It took a few years for Walter de Gruyter to turn his passion into a career. Born in Duisburg-Ruhrort in 1862, he first completed a commercial training. Subsequently, he took classes in German Studies at the universities in Berlin, Bonn, and Leipzig, and completed his studies with a PhD thesis on Middle High German literature (“The German Tagelied”), before returning to Ruhrort. Together with his brother, he took over his parents’ coal trading company which comprised briquetting plant and coal mine holdings.

However, increased concentration within the coal industry of the Rhineland and Westphalia area made it impossible for the family business to endure. The company was liquidated, and Walter de Gruyter returned to Berlin where he dedicated himself to the sciences and fulfilled his “favorite wish” (as he described it in a letter to a friend): he became a publisher, learning the book business from scratch. In October 1895, he started working as an intern with Georg Reimer publishers, and bought the publishing house only 15 months later. From 1897, at the tender age of 35, Walter de Gruyter was the owner of this renowned, tradition-steeped enterprise, widely known as the “publishing house of Romanticism” that had published the works of Johann Gottlieb Fichte, Friedrich Schleiermacher, and Heinrich von Kleist, among many others.

From the very beginning, Walter de Gruyter was deeply committed to this liberal tradition. He acquired further publishing houses, some through purchase, some through partnerships. The roots of these publishing houses reach back to 1749, when Frederick the Great of Prussia granted the Königliche Realschule (Royal Middle School) in Berlin the privilege to open a bookshop and the right to “publish good and useful books.” But it was only Walter de Gruyter who, merging the publishers Reimer, Göschen, Guttentag, Trübner, and Veit, managed to form a successful academic publishing house.

The young publisher, proceeding step by step, had specifically sought to acquire publishing houses whose thematic focuses and programs would convincingly complement each other. Today, business economists would probably describe his strategy as “horizontal diversification.” Initially, the independent publishing houses formed the “Vereinigung Wissenschaftlicher Verleger” (Association of Academic Publishers), which, in 1923, was transformed into the publishing house Walter de Gruyter & Co., converting the formerly independent publishing houses into individual publishing units. Walter de Gruyter & Co. came to be a universal academic publisher covering a wide range of disciplines such as Philosophy, Theology and Religious Studies, German Studies, Medical Science, Mathematics, Engineering, Law, and Political Science, as well as the Natural Sciences. After the First World War, it counted among the largest and most modern publishing companies in Europe. Back then, the company (based in Genthiner Straße, Berlin-Tiergarten) already published some of the titles which are classics in today’s program, e.g., Pschyrembel Klinisches Wörterbuch (Pschyrembel Clinical Dictionary), Journal für die angewandte und reine Mathematik (Crelle’s Journal), and Kluge’s Etymologisches Wörterbuch der deutschen Sprache (Etymological Dictionary of the German Language). But Walter de Gruyter, far more than being a mere bibliophile, was also greatly engaged in socio-political matters. He supported liberal politicians, published the works of Friedrich Naumann, and, from 1904, worked in the managing board of the “Verein zur Abwehr Antisemitischer Umtriebe” (Association for the Defense Against Anti-Semitic Tendencies). After the First World War, however, he turned away from liberalism and joined the Deutschnationale Volkspartei (German National People’s Party). The loss of his two sons, both fallen in the war, had marked a great turning point in his life.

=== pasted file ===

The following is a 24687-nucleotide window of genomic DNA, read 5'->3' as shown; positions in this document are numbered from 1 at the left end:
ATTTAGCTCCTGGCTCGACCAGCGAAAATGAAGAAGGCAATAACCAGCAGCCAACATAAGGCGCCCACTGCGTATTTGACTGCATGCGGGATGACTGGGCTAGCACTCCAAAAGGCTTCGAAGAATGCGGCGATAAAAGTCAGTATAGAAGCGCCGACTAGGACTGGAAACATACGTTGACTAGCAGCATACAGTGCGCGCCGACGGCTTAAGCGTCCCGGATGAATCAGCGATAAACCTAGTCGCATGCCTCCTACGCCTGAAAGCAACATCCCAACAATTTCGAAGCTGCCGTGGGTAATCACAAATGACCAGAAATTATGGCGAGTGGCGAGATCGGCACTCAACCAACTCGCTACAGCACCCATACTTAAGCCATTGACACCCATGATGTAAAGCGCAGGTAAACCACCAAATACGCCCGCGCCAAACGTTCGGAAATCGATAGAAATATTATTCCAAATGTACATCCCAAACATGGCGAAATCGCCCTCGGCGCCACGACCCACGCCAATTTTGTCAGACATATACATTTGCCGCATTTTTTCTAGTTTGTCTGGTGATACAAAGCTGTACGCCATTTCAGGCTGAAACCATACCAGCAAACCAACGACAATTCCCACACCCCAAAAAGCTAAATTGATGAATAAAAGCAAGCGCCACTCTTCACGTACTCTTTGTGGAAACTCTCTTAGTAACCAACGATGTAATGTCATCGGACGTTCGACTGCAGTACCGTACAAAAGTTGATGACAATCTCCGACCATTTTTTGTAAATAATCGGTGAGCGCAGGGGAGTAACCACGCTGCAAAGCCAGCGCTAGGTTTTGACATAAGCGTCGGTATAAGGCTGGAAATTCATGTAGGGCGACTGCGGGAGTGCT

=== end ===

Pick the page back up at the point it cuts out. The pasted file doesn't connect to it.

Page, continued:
When Walter de Gruyter died unexpectedly in 1923, he left a solid family business that was ready for internationalization, a task taken up by his successors. Today, De Gruyter publishers are a family-owned business, in the third to fifth generation. In 2006, 109 years after Walter de Gruyter had started his career as a publisher, three of his grand-daughters, some other associates, and the publishing house initiated the nonprofit Walter de Gruyter Foundation for Science and Research, in memory of the passionate publisher and academic patron.